The policy lays down seven laudable objectives to promote the IPR regime.

These include creating awareness about the benefits of IPR among all sections of the population; stimulating generation of IPRs; having strong and effective laws which balance interests of rights owners and larger public interest; modernising and strengthening the IPR administration; getting value for IPRs through commercialisation; strengthening enforcement and adjudication mechanism for combating infringements; expanding institutions for teaching, training, research and skill building in IPRs.

Actually, in the Global Innovation Index which measures performance of a country with respect to creativity and innovation, India’s rank declined from 62 in 2011 to 76 in 2014. Indeed, while its applications for trademarks are increasing, but not for patents, which is a crucial indicator of innovation. Reportedly, the number of new applications for patents for drugs has never crossed the single digit figure.

Undoubtedly, this grim picture, interpreted as low level on creativity, is but one side of the IPR rule. Whether the number of applications and patents awarded is the proper measure of a country’s creative abilities is questionable.

In a country like India, where people are hardly aware of their right over their creations, where people still have not learnt to jealously guard the secret of their knowledge and skills, the IPR is still an alien concept though it was introduced by the British long ago in 1852.

It is something to be learnt consciously, understood and absorbed and acted upon to convert our creative talents into economic wealth. Lack of knowledge of the significance of IPR in the current knowledge society and of the process of acquiring the right is the reasons for the low level of applications.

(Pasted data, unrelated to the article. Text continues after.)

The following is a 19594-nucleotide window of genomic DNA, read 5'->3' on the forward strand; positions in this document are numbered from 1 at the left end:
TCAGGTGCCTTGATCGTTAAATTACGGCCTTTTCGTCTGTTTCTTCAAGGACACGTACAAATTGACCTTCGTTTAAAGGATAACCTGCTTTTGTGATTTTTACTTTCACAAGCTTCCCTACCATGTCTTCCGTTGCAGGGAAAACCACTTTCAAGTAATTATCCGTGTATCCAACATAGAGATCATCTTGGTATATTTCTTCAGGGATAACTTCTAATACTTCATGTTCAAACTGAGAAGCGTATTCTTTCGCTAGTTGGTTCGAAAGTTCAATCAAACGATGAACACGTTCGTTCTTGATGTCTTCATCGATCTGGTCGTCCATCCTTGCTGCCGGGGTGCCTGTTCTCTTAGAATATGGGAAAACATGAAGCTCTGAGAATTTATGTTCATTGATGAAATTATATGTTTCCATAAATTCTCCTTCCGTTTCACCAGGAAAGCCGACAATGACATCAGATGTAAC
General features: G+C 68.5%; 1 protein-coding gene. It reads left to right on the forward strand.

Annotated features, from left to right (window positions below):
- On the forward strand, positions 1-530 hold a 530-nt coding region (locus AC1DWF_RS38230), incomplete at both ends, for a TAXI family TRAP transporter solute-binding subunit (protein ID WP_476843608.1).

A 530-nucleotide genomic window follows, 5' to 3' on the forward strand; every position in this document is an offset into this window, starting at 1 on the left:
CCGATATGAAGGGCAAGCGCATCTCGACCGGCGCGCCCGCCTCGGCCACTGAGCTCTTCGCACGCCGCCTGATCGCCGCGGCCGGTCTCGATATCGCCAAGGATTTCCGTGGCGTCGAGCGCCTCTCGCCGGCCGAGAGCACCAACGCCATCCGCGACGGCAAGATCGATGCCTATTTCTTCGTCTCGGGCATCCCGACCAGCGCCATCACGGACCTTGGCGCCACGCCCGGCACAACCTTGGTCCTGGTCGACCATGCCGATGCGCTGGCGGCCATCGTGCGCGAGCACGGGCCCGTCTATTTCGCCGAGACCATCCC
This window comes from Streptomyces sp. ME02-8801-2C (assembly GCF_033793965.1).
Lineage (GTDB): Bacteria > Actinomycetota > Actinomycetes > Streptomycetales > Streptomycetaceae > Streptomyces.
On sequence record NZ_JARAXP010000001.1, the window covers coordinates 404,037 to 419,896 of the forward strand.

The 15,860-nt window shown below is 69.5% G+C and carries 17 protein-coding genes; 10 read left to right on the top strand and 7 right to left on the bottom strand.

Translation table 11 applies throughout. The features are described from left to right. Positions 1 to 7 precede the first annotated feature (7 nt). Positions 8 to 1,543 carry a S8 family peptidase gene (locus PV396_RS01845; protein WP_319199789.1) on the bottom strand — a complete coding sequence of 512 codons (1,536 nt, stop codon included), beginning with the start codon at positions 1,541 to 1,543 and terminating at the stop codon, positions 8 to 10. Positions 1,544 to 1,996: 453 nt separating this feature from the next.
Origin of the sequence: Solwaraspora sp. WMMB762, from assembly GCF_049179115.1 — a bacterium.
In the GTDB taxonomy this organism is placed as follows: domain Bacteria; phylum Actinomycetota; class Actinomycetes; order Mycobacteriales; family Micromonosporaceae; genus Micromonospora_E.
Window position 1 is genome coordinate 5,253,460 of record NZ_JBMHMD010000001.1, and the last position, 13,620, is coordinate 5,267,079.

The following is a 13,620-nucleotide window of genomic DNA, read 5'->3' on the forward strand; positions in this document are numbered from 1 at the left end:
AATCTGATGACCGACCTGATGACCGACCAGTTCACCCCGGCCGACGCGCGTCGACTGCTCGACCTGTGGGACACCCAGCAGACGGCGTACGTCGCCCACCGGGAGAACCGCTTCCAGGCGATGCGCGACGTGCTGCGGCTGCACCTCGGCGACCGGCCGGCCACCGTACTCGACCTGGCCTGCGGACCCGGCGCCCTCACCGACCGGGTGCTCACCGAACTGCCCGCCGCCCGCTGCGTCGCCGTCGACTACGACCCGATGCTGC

Moreover, there exists a mountain of difference between an uneducated village craftsman toiling over original designs and enthusiastically sharing his knowledge with others and a well-educated scholar applying for copyright for his work.

Cases pertaining to lifting of stories published in small magasines to make high budget movies with no acknowledgement to the original are fought in courts. Clearly, knowledge sharing is ingrained in the Indian culture. Remember, in traditional India knowledge was not looked upon as a marketable commodity. The knowledge giver, the “guru”, was not paid any remuneration.

Pertinently, it will take time to shape the Indian mind to adjust to the IPR regime. But, this is necessary especially in the aftermath of the naked grab of our household knowledge of the properties of ‘neem’ and ‘turmeric’ by IPR exploiters abroad.

Thus, the task before us is to develop our capacity to convert our knowledge into wealth and our know-how into social good by publicising our innovations. Certainly, we are in a dilemma and have to cross the hurdles.

Meanwhile, the country might have to face the disadvantages of a global system. In a strong IPR regime, developing countries might face reduced access to technology for innovations. Furthermore, an important issue is balancing the interests of the inventor and that of society.

All in all, issues of generation, valuation, protection and infringement of IP are going to be critical in international economic relations. In the meantime, lots of original creations are likely to get a patent without the knowledge of the original creator.

This is the blunt reality which we are afraid of and have to prevent. Consequently, to counter this reality, the policy speaks of integrating IP as a policy and strategic tool in national development plans. Clearly, a holistic approach on and enforcement aspects would inform the implementation of the policy. Our main thrust has to be on protecting unprotected innovations and safeguarding national interests.

By: Dr S Saraswathi